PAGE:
Assuntos
Córtex Motor , Adulto , Cerebelo , Sinais (Psicologia) , Mãos , Humanos , Imageamento por Ressonância Magnética , Desempenho Psicomotor
10.
J Abnorm Psychol ; 129(5): 517-527, 2020 Jul.
Artigo em Inglês | MEDLINE | ID: mdl-32406696

RESUMO

Although autism spectrum disorder (ASD) is characterized by deficits in cognitive control, our previous work has shown that preparatory, goal-directed cognitive processing (proactive control) may be preserved in children with ASD. We investigated whether proactive control is intact in adolescents and young adults with ASD, as well as how symptoms of ASD (repetitive behaviors) and psychopathology (Depressive, Anxiety, and Attention-Deficit/Hyperactivity Problems) are related to proactive control. Participants were adolescents and young adults with ASD (N = 44) and typical development (TD; N = 44). Proactive control was assessed using a picture-word Stroop paradigm where participants named animals depicted in drawings while ignoring a superimposed written animal word. Interference effects (reaction time (RT) differences between more difficult incongruent trials, where animal pictures and words prompted different responses, and simpler congruent trials, where animal pictures and words prompted the same response) were calculated for two versions of the Stroop Task: a mostly congruent (MC) block, where the majority of trials were congruent, and a mostly incongruent (MI) block, where most trials were incongruent. Proactive control was calculated as the reduction in interference in the MI block in comparison to the MC block. Proactive control did not differ between groups, indicating that proactive control is not impaired in adolescents and young adults with ASD. In ASD, depression symptoms were associated with reduced proactive control. Future research should investigate the effects of interventions targeting depression as well as interventions targeting proactive control processes in individuals with ASD and comorbid depression. (PsycInfo Database Record (c) 2020 APA, all rights reserved).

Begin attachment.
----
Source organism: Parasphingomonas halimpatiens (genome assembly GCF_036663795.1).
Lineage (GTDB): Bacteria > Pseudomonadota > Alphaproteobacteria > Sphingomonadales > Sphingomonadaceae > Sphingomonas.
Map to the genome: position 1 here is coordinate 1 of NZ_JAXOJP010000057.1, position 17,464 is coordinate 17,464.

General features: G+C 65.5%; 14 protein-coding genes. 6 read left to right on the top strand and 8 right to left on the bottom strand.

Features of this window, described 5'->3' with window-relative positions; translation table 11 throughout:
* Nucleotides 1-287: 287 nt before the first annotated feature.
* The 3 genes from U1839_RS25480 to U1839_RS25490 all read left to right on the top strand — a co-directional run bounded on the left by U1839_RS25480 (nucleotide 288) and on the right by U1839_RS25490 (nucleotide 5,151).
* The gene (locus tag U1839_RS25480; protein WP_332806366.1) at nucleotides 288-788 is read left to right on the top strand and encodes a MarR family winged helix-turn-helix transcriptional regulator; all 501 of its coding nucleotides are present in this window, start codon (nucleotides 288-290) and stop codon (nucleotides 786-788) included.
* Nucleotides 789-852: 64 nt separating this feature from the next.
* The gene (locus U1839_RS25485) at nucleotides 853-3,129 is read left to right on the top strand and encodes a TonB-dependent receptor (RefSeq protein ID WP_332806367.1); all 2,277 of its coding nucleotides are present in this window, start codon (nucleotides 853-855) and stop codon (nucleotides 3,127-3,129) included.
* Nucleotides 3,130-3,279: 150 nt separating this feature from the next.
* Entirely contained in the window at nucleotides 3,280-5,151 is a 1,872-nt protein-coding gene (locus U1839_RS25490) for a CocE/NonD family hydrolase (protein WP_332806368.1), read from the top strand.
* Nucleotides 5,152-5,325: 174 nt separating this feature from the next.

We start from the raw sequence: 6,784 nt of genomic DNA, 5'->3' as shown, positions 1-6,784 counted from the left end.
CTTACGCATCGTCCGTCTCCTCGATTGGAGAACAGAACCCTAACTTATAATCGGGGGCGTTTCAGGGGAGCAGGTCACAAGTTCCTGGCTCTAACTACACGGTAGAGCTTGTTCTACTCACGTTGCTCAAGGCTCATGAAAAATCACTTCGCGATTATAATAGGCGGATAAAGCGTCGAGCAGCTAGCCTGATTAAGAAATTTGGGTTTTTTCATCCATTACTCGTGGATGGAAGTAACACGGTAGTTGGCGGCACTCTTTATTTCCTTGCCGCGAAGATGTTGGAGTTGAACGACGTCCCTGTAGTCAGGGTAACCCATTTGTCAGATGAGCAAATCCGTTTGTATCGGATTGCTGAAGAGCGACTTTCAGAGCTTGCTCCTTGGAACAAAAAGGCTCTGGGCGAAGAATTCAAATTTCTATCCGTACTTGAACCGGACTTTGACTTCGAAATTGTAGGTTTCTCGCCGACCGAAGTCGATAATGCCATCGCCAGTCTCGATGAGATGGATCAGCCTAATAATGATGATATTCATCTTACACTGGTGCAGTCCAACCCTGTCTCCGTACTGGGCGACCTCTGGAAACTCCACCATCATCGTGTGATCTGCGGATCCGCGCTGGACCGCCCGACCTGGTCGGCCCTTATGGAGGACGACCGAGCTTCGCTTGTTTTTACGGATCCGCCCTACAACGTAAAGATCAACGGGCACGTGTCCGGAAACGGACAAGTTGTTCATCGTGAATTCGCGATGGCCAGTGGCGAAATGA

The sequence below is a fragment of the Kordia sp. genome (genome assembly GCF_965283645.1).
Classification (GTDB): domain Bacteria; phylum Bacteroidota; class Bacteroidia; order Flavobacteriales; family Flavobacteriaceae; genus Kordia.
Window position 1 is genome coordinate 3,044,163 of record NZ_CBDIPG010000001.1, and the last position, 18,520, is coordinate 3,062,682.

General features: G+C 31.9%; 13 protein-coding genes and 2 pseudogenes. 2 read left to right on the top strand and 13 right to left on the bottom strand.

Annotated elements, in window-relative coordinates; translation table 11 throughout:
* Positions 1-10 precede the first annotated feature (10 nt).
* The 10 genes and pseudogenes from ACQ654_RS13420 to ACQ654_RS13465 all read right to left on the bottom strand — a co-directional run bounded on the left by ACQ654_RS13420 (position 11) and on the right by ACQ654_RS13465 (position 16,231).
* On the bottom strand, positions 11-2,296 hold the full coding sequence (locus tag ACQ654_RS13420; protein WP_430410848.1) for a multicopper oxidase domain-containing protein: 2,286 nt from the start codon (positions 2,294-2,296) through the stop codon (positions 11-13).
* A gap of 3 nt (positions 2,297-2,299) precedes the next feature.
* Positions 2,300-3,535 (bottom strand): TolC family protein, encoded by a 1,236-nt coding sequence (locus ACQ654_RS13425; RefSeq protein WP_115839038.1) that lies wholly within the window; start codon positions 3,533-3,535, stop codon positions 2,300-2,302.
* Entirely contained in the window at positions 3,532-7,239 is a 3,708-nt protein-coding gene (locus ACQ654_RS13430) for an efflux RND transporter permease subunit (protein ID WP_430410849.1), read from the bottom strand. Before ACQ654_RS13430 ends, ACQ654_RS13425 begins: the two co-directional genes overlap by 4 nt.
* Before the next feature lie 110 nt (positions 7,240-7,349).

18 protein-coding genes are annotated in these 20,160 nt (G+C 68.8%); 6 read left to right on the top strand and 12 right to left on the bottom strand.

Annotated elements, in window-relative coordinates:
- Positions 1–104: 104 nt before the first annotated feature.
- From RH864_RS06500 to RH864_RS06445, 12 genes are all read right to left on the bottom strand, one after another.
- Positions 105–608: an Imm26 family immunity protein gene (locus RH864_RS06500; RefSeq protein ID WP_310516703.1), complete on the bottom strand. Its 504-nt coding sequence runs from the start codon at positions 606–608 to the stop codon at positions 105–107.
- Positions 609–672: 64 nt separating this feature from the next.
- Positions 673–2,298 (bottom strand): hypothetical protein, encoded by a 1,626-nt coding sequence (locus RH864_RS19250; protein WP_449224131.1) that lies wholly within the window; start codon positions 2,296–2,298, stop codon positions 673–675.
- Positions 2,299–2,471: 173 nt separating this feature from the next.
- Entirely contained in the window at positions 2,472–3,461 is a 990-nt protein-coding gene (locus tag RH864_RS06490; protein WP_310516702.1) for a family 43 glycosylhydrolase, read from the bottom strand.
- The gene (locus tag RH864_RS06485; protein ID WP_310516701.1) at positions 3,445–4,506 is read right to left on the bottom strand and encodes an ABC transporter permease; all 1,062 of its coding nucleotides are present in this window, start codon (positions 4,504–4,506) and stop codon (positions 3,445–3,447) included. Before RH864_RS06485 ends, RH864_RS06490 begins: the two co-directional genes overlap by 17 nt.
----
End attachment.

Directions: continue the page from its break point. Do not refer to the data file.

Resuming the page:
Assuntos
Transtorno do Espectro Autista/psicologia , Depressão/psicologia , Adolescente , Criança , Cognição/fisiologia , Função Executiva/fisiologia , Feminino , Humanos , Masculino , Tempo de Reação/fisiologia , Teste de Stroop , Adulto Jovem
11.
J Autism Dev Disord ; 50(4): 1310-1323, 2020 Apr.
Artigo em Inglês | MEDLINE | ID: mdl-31902056

RESUMO

Research has observed evidence for both hypo-(supposedly due to a broken mirror neuron system) and hyper-(thought to be the result of deficits in adaptive control) imitation in autism spectrum disorder (ASD). This work sought to adjudicate between these findings using an automatic imitation (AI) paradigm with the novel manipulation of the need to engage adaptive control of imitation. Results demonstrated that ASD participants do not display a specific deficit in AI capability, are able to engage in proactive control of AI, and that relative to a well-matched effector condition, AI is not selectively associated with ASD symptom severity. These data cast doubt upon the notion of impairments in imitation or its control in ASD.